Chang et al. [33] conducted a prospective cohort trial to study the effect of PRP in women with thin endometrium undergoing FET. ET was significantly higher in the PRP group than in the control group (7.65 ± 0.22 mm vs. 6.52 ± 0.31 mm, P < 0.05, respectively) with a lower cancelation rate for the PRP group (P < 0.01). This was reflected by having higher implantation and clinical pregnancy rate in favor of the PRP group (27.94% vs. 11.67%, P < 0.05, respectively). The analysis of the PRP solution showed higher levels of platelet-derived growth factor (PDGF)-AB, PDGF-BB, and transforming growth factor (TGF)-β in comparison to peripheral blood.

These results were on par with the data of Kim et al. [34] that proposed higher implantation, pregnancy, and live birth rates with refractory thin endometrium with PRP administration. Likewise, two additional studies, including one randomized trial, evaluated the impact of PRP in the endometrial growth in cases with poor endometrium [5, 35]. Their data proposed that the use of PRP could significantly improve thin lining. However, this data needs to be confirmed by large randomized and controlled studies. Studies investigated autologous PRP in the state of thin endometrium are summarized in Table 1.

Table 1 Autologous platelet-rich plasma (PRP) infusion in cases of thin endometrium

PRP for refractory endometrium

The endometrium has an important role in achieving optimal outcomes of ART. Endometrial growth after inadequate ovarian stimulation may be insufficient, leading to poor results of IVF cycles. Different strategies have been recommended to improve ET, especially in resistant cases. PRP is a new therapy that has been tried before in those patients (Table 2). Five infertile women, in whom frozen embryo transfer was canceled due to inadequate endometrium, underwent PRP intrauterine infusion after 10 days of estradiol valerate per os. When the endometrium was still detected to be < 7 mm after 72 h, a second intrauterine PRP infusion was performed. Interestingly, endometrial thickness > 7 mm was achieved in all five patients, and they all had a positive pregnancy following the embryo transfer. Four cases experienced ongoing pregnancy, with one case had an early miscarriage from chromosomal abnormalities (45 XO after the analysis of postconceptional products) [5].

Table 2 Autologous platelet-rich plasma (PRP) infusion in cases of refractory endometrium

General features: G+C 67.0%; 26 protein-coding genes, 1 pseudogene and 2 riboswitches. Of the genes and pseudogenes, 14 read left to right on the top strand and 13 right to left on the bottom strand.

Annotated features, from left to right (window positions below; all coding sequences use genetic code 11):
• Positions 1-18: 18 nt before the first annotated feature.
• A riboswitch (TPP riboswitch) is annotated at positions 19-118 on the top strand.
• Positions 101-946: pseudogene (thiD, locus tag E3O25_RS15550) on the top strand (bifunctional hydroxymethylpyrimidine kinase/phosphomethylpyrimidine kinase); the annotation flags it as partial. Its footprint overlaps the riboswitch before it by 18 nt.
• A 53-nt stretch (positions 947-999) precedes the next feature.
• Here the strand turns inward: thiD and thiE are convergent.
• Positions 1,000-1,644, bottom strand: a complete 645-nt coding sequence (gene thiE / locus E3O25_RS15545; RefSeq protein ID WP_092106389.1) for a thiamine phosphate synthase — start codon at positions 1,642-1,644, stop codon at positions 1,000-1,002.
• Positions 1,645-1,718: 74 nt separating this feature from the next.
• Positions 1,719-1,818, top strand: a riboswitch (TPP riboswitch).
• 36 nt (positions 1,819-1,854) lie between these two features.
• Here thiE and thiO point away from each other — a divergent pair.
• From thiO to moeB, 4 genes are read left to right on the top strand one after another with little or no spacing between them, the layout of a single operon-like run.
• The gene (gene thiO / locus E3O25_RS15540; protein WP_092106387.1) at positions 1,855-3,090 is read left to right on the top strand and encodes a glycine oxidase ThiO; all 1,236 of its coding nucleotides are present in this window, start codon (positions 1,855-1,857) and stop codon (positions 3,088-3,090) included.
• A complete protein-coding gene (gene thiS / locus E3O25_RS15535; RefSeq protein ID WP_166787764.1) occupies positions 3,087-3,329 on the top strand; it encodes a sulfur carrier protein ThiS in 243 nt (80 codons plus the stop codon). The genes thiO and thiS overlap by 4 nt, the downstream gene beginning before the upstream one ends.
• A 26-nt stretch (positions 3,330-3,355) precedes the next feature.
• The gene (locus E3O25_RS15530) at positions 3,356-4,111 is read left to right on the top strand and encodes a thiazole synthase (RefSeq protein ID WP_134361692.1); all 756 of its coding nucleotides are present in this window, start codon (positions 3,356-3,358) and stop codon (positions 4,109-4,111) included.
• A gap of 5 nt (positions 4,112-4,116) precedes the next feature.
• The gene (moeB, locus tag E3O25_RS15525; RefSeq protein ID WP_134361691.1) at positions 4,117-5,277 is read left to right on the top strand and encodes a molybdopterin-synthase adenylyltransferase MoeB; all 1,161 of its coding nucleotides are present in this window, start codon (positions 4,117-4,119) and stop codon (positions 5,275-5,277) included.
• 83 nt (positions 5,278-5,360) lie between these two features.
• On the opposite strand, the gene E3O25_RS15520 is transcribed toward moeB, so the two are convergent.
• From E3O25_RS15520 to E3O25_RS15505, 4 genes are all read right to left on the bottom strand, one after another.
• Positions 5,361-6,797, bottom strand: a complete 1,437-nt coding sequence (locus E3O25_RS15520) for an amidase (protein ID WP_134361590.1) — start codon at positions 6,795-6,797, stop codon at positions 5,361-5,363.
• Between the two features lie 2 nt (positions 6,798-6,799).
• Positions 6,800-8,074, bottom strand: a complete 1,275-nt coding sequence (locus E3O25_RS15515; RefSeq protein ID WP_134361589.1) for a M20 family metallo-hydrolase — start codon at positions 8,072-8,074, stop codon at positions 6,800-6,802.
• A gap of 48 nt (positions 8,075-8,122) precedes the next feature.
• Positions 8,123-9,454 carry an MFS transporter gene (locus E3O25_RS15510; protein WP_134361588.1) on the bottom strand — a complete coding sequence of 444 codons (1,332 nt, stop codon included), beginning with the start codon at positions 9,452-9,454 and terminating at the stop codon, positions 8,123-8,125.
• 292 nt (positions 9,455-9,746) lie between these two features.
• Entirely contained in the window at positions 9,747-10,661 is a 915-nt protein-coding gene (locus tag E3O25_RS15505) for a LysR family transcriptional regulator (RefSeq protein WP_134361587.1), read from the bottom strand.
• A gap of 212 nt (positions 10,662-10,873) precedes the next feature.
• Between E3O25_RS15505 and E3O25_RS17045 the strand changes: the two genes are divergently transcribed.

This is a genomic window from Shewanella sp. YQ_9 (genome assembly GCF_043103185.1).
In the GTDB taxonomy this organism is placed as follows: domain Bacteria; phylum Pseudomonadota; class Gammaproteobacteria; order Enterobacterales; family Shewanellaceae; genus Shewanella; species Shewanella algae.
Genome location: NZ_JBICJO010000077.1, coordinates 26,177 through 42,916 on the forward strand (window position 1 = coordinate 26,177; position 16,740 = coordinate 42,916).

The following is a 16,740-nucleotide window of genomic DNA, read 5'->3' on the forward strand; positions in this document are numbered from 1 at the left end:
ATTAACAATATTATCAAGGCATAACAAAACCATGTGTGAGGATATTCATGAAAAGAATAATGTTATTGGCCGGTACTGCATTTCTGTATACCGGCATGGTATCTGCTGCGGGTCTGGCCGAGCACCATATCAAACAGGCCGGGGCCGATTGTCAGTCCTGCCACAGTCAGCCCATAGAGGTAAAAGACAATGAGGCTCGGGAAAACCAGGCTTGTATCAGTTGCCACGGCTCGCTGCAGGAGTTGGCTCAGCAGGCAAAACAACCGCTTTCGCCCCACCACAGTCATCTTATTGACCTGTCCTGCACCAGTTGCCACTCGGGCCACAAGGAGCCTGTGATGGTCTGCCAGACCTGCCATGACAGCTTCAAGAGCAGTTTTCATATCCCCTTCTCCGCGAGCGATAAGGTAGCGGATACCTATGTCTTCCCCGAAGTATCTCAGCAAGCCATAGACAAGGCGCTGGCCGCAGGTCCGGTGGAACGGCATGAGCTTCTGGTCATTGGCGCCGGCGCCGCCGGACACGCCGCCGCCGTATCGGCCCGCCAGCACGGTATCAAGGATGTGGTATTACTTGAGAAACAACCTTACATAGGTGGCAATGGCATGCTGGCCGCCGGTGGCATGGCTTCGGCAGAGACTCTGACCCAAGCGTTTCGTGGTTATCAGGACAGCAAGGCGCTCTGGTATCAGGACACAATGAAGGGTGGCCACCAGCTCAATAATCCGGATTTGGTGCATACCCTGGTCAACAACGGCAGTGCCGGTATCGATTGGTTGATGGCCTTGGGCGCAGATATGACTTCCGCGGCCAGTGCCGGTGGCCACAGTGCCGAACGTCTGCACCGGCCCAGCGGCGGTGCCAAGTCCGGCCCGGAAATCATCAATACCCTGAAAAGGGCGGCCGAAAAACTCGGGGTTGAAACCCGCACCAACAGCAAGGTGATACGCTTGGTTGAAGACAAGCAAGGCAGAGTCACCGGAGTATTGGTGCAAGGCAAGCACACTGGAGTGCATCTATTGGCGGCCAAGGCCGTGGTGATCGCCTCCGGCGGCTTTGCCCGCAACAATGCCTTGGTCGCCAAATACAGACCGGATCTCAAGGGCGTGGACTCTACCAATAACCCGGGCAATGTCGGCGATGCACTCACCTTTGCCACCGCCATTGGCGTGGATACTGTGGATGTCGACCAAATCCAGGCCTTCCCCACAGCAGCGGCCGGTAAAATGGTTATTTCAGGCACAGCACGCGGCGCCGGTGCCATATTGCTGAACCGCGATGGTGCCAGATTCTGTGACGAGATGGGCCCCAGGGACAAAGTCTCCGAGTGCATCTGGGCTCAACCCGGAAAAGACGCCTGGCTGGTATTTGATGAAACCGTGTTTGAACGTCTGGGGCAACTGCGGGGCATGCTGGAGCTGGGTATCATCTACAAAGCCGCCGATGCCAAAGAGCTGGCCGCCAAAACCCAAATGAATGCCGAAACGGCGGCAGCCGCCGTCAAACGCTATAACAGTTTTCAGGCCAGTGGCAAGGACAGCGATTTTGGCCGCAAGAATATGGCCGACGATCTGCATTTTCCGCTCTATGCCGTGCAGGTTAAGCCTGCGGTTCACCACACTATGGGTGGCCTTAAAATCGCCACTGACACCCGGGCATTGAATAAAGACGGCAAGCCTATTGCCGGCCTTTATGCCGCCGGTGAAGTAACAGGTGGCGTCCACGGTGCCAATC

Colombo et al. [38] evaluated eight patients who underwent PRP treatment. They included women with more than three cancelled cryo-transfers owing to poor endometrial growth (< 6 mm) with a negative hysteroscopic screening for endometrial pathology. After the application of PRP, in seven patients out of eight, the ET was improved more than 6.5 mm with an average of 6.9 mm. A positive test for beta-human chorionic gonadotropin was found in six women. They concluded that PRP administration could improve the multiple implantation failures caused by the inefficient expression of adhesion molecules.

In the same way, Zadehmodarres et al. evaluated 10 patients with a history of canceled cycles due to inadequate endometrial growth (< 7 mm) [2]. At 48 h after the first PRP application, the ET increased and reached more than 7 mm after the second PRP application in all patients. Five patients became pregnant (50%) after embryo transfer with a normal pregnancy in four of them. They concluded that PRP was effective for endometrial growth in infertile women with a thin endometrium.

Molina et al. [36] made a prospective design on 19 infertile patients undergoing High Complexity ART, with a previous history of refractory endometrium and at least one failed IVF attempt and with the exclusion of patients with no history of failed IVF or without refractory endometrium; and the patients aged between 33 and 45 years. An infusion of autologous one cc PRP serum was applied into the uterine cavity, on the tenth day of HRT with estradiol valerate, and again at 72 h of the first administration, using TVS to determine the ET.